Occam shareholders postpone vote on Calix acquisition

Calix's (NYSE: CALX) move to acquire Occam Networks (Nasdaq: OCNW) has hit another snag as Occam's board has voted to delay a Jan. 27 vote until probably Feb. 22 because a court order that's requiring the company to give more information to shareholders.

After Occam agreed to be acquired by Petaluma, Calif.-based Calix for $171 million in cash and stock deal in September 2010, a group of shareholders that own 19 percent stake in the company, filed a complaint to prevent the deal from going forward.

In a letter sent to Occam's board chairman Steven Krausz, the shareholder trio of Michael Steinhardt, Herbert Chen, and Derek Sheeler, said "Occam's board cut what can only be called a lousy deal" and could not understand why they were selling the company "just as revenues are beginning to ramp."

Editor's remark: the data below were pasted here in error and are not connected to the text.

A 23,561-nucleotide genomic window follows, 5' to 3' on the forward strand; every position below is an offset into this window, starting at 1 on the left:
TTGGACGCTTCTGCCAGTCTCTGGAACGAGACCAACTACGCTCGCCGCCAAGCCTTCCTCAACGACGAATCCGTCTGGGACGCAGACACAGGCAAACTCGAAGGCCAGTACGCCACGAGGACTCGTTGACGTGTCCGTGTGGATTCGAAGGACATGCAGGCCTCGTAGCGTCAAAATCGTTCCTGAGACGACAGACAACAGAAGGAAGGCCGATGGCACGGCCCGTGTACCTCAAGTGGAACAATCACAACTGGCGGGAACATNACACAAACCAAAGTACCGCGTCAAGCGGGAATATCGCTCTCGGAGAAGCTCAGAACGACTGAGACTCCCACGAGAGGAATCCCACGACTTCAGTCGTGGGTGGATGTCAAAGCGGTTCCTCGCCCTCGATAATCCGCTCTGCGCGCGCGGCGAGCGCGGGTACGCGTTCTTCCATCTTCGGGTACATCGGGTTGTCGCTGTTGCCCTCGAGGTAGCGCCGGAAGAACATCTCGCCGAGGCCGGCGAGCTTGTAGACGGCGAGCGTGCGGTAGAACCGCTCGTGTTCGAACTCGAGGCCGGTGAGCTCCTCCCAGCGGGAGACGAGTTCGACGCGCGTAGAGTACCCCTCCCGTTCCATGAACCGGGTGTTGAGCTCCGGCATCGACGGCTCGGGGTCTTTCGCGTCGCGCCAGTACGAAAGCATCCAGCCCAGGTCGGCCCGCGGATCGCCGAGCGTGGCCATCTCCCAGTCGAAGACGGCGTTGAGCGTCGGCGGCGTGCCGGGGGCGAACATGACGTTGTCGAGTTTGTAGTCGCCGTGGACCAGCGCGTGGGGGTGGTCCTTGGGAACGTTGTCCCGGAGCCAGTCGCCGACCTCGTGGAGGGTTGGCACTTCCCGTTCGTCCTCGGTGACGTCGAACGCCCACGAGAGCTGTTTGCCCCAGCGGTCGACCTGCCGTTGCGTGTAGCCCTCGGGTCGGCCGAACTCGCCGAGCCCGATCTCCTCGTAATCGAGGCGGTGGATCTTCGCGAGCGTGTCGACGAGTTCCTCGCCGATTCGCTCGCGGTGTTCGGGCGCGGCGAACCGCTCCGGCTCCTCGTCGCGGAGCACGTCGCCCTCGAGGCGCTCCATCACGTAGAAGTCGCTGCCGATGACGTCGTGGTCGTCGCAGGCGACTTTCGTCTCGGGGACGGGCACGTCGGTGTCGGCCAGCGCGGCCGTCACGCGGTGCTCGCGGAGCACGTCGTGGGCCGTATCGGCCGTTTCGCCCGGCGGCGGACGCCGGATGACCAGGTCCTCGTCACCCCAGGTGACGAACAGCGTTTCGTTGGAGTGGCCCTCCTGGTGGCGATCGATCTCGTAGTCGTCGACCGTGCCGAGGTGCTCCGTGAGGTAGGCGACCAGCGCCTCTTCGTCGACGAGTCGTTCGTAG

Similar to Calix, one revenue source that Occam could benefit from are the various broadband projects that were awarded federal funding under the broadband stimulus program over the past year.  

On Jan. 26, Occam received an order from the Delaware Court of Chancery that it said in a release requires it to provide shareholders "additional information and ... a deposition of Occam's financial advisor."   

Although a preliminary count on Jan. 25 revealed that 63 percent of Occam's shareholders voted to approve the merger with Calix, shareholders have the option to change their vote after looking at more information about the deal.

For more:
- see the release
- Pacific Coast Business Times has this article

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